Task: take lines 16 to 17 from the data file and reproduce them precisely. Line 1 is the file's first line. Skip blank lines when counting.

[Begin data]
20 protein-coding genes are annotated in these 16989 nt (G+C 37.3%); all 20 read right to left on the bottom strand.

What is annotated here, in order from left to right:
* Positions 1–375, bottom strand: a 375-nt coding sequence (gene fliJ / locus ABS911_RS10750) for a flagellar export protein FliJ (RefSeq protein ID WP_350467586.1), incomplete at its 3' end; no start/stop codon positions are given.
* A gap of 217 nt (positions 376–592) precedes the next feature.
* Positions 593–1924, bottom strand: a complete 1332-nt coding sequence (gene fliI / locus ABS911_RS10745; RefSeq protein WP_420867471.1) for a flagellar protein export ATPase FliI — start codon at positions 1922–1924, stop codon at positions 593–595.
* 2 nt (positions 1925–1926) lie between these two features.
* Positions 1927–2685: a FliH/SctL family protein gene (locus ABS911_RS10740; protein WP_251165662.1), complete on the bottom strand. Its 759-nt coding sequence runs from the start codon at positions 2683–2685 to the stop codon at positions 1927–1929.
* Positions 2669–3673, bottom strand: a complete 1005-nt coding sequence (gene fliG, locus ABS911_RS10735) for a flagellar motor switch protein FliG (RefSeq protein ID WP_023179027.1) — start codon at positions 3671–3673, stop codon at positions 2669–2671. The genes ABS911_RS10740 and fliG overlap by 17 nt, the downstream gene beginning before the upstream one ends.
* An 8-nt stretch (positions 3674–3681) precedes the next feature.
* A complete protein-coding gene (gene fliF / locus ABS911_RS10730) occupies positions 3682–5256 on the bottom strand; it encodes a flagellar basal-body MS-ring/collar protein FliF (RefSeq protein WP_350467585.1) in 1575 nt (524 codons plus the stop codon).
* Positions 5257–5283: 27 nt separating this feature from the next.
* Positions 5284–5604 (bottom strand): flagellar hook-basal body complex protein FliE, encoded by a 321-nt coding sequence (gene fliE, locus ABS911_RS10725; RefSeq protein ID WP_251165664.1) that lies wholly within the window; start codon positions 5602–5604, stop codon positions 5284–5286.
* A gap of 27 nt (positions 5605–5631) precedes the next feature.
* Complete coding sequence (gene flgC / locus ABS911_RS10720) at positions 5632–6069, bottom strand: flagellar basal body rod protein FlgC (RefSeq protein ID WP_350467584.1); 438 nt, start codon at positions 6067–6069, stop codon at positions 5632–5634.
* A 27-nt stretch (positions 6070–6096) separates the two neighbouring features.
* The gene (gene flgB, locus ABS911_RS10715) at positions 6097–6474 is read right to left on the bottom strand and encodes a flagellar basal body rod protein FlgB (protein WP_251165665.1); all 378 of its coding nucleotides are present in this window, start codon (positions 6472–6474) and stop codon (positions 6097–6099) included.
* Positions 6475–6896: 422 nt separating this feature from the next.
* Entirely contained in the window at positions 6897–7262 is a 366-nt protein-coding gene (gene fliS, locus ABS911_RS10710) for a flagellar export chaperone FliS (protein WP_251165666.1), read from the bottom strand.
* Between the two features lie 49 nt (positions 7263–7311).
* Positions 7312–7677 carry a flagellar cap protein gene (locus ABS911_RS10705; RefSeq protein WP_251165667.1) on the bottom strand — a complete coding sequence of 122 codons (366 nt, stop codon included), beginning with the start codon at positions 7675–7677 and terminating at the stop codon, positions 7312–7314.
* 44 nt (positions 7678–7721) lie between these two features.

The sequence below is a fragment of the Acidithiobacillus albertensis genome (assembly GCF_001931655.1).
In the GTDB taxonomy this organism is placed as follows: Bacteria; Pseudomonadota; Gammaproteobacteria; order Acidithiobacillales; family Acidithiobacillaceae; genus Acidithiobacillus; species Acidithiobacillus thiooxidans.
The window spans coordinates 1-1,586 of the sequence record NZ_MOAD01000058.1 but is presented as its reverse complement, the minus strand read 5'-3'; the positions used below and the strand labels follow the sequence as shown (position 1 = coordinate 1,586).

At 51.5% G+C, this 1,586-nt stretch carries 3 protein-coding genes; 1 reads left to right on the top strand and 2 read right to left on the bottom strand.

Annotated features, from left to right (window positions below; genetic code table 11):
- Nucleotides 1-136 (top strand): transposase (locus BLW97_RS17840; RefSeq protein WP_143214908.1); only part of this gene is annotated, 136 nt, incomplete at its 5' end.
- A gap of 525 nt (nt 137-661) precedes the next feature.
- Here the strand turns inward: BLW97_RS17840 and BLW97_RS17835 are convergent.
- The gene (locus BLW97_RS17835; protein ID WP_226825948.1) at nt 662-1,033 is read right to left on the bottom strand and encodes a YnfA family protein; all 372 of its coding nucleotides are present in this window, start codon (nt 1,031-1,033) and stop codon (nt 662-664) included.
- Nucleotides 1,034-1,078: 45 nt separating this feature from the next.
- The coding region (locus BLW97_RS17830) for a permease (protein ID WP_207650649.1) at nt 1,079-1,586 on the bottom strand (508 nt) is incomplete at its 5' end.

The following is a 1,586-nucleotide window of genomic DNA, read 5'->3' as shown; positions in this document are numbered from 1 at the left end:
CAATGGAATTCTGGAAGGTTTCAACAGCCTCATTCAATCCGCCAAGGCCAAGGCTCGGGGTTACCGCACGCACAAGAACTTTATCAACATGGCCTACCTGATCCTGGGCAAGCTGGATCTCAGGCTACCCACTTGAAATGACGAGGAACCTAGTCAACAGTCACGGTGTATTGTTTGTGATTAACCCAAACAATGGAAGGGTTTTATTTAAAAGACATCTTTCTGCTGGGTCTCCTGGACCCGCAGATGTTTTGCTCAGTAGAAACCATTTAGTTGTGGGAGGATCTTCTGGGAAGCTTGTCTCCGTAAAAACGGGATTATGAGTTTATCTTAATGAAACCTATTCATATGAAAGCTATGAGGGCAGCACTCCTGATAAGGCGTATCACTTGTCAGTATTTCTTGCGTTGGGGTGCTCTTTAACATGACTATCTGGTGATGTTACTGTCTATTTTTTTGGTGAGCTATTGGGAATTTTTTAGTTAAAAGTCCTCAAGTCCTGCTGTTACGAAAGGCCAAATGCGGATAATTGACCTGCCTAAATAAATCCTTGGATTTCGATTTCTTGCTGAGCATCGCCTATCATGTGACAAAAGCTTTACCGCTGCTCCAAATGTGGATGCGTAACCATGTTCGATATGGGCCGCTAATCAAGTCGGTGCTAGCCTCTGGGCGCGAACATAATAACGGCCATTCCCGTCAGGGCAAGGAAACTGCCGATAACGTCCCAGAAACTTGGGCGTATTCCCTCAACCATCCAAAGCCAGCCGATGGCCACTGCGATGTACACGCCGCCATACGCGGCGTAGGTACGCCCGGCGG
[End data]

* The gene (gene flgB, locus ABS911_RS10715) at positions 6097–6474 is read right to left on the bottom strand and encodes a flagellar basal body rod protein FlgB (protein WP_251165665.1); all 378 of its coding nucleotides are present in this window, start codon (positions 6472–6474) and stop codon (positions 6097–6099) included.
* Positions 6475–6896: 422 nt separating this feature from the next.